Status Report

New Spectrometer on Mars Reconnaissance Orbiter Begins Its Global Map of Mars

By SpaceRef Editor
October 6, 2006
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New Spectrometer on Mars Reconnaissance Orbiter Begins Its Global Map of Mars

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The Compact Reconnaissance Imaging Spectrometer for Mars, a mineral mapping instrument on NASA’s Mars Reconnaissance Orbiter (CRISM), began observing Mars after its lens cover was opened on Sept. 27, 2006.

This image shows one of the first regions of Mars measured after CRISM’s cover was opened.

CRISM takes images in two basic formats. The first format is a “targeted image” about 10 kilometers by 10 kilometers (about 6 miles by 6 miles), at about 18 meters (60 feet) per pixel, in 544 colors covering wavelengths of 0.36 to 3.92 micrometers. The second format is a lower-resolution strip 10 kilometers (6 miles) wide and thousands of kilometers long, at 200 meters (660 feet) per pixel, in 72 colors. Many thousands of these “multispectral survey” strips are used to build a global map.

The image is part of the second multispectral survey strip, taken at 22:36 UTC (6:36 p.m. EDT) on Sept. 27, 2006. Only minimal processing of the data has been done at this early point in the Mars Reconnaissance Orbiter’s mission. The strip crosses part of the north polar region named Olympia Undae, and stretches between 76.7 north latitude, 141.9 east longitude and 85.5 north, 115.8 east. From the top, the northern end of the image crosses layers of dusty and clean ice in the north polar cap. Moving south the image covers dusty sedimentary deposits, dark sand dunes, and outlying polar ice deposits. (The thumbnail shown here covers only the northernmost part of the full image. Click on the thumbnail to view the full product.)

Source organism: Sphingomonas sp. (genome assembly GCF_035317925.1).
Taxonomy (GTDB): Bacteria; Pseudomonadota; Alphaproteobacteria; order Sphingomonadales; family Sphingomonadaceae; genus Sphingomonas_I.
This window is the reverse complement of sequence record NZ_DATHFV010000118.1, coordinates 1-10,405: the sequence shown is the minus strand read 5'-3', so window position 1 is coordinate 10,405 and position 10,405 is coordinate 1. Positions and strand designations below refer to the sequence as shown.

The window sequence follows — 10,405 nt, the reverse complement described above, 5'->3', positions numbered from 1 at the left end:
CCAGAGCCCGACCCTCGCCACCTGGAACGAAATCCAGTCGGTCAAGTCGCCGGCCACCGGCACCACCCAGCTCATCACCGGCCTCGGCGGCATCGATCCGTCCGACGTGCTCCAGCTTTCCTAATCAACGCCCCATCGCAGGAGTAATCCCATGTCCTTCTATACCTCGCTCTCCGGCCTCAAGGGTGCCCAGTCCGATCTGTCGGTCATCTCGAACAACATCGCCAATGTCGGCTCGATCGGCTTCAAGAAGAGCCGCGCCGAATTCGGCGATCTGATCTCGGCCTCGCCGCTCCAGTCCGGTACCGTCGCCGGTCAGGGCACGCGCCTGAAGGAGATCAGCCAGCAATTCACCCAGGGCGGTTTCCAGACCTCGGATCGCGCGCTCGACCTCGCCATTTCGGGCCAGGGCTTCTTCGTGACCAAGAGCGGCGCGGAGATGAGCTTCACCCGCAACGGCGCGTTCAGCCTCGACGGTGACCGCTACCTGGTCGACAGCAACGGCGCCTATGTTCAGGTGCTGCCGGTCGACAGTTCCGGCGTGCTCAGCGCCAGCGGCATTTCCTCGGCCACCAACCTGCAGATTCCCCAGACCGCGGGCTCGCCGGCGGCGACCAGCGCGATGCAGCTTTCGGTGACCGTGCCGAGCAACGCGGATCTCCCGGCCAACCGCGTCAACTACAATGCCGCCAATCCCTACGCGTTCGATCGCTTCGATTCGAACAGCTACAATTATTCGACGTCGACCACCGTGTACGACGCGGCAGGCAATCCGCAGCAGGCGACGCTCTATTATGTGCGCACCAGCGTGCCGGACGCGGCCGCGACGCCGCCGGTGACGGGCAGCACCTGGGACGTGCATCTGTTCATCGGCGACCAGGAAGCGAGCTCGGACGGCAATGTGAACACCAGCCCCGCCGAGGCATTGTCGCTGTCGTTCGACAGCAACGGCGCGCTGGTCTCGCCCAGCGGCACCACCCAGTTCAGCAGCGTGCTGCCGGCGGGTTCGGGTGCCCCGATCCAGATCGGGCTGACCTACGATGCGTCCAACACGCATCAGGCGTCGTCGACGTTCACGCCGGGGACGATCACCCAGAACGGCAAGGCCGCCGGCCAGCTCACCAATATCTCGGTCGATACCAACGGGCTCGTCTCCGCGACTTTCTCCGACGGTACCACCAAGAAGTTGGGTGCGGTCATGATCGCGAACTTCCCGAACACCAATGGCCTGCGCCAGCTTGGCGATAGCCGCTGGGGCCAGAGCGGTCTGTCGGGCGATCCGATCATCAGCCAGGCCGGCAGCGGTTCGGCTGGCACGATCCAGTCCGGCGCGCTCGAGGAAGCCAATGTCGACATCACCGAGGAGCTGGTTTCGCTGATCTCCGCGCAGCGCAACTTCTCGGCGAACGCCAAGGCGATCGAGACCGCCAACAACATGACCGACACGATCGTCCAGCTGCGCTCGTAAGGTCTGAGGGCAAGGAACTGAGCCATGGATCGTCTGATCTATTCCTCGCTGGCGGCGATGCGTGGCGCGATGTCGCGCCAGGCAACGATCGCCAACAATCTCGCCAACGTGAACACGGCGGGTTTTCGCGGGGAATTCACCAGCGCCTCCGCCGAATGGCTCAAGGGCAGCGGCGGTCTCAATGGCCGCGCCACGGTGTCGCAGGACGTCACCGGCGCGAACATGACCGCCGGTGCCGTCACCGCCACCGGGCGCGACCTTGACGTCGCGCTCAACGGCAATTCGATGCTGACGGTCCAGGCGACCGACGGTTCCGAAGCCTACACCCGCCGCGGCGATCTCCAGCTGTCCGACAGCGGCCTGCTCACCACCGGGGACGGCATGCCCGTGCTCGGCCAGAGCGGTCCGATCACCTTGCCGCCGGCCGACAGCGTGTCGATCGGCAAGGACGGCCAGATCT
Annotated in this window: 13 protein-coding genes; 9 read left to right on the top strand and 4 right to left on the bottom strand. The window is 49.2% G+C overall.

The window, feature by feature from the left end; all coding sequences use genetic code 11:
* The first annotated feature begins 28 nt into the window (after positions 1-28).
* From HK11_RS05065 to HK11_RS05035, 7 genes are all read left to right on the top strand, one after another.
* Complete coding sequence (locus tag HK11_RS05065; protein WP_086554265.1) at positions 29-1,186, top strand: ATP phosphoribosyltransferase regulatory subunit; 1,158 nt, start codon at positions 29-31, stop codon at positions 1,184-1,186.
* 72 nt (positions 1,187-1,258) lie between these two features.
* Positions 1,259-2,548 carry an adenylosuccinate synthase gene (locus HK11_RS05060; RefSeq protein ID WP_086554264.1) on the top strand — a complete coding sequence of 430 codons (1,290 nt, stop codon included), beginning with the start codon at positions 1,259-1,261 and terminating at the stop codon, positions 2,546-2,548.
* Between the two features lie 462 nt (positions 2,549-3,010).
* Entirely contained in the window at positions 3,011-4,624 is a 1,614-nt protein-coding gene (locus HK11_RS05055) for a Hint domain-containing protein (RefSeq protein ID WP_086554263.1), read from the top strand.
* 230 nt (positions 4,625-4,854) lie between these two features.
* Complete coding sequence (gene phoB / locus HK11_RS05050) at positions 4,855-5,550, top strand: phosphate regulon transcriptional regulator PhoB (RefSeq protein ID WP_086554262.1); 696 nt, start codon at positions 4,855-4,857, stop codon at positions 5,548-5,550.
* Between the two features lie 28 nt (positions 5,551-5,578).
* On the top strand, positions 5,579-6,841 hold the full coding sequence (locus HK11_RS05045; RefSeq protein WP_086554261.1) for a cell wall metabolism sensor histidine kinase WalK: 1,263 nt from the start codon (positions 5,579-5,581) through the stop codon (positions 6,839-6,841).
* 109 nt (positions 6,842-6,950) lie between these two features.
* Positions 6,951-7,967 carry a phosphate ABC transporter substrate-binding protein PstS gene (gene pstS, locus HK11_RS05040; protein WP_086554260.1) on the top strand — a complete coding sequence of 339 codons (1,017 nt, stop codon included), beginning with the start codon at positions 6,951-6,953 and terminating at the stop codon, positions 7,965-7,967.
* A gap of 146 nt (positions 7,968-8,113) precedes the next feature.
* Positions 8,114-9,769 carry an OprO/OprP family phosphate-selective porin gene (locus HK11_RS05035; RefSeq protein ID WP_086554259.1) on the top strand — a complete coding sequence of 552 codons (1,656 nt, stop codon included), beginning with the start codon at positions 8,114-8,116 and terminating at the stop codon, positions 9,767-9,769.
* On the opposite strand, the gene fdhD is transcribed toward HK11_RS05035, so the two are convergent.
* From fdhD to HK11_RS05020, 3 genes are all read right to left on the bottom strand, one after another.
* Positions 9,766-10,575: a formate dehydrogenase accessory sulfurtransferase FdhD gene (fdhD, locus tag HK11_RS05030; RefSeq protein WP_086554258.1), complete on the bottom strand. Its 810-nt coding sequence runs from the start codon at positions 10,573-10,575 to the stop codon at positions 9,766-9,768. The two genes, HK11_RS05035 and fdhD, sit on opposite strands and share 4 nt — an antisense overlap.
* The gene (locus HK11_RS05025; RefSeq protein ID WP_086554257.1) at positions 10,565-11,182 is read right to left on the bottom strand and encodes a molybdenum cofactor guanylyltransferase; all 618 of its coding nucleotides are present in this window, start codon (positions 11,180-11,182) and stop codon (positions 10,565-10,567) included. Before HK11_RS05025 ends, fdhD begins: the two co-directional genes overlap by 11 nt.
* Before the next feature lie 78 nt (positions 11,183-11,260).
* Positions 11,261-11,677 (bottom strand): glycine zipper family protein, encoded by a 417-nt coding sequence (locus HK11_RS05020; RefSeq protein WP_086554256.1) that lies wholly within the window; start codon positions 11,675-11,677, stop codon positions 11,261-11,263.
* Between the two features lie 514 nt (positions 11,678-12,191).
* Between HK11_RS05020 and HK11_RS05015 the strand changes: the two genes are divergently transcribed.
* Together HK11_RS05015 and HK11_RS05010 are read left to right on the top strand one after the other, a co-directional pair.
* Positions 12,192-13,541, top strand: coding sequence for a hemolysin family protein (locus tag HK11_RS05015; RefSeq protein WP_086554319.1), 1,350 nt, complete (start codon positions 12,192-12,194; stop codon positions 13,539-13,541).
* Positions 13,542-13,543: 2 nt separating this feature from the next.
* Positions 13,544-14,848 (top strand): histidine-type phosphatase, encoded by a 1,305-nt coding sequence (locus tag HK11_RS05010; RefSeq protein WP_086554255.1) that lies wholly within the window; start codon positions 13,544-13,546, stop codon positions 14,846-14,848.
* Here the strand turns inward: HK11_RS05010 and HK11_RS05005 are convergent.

This image shows three representations of the 72 colors. The left panel is a nearly true-color composite in which the blue, green, and red planes are 0.44, 0.53, and 0.60 micrometer light – nearly as the human eye would see. The contrast between the bright ice and dark dunes is so large that the dunes are barely seen. The middle panel is false color constructed from infrared wavelengths just beyond the range of the human eye. The blue, green, and red planes cover 0.80, 0.95, and 1.06 micrometer light. In this rendering of the data the differences between ice- and soil-rich regions are not as apparent because the colors of ice and dust are similar in this wavelength region. The right panel uses 1.15, 1.8, and 2.25 micrometer light in the blue, green and red planes and provides a dramatically different view of the scene. The areas of highest ice content appear in blue, and those with a mix of dust and ice – most of the scene – appear yellowish. The dunes are now visible against the ice because of their higher brightness at longer infrared wavelengths, and appear ruddy brown.

The Compact Reconnaissance Imaging Spectrometer for Mars is one of six science instruments on NASA’s Mars Reconnaissance Orbiter. Led by The Johns Hopkins University Applied Physics Laboratory, Laurel, Md., the CRISM team includes expertise from universities, government agencies and small businesses in the United States and abroad. NASA’s Jet Propulsion Laboratory, a division of the California Institute of Technology in Pasadena, Calif., manages the Mars Reconnaissance Orbiter mission for NASA’s Science Mission Directorate, Washington.

CRISM’s mission: Find the spectral fingerprints of aqueous and hydrothermal deposits and map the geology, composition and stratigraphy of surface features. The instrument will also watch the seasonal variations in Martian dust and ice aerosols, and water content in surface materials – leading to new understanding of the climate.


SpaceRef staff editor.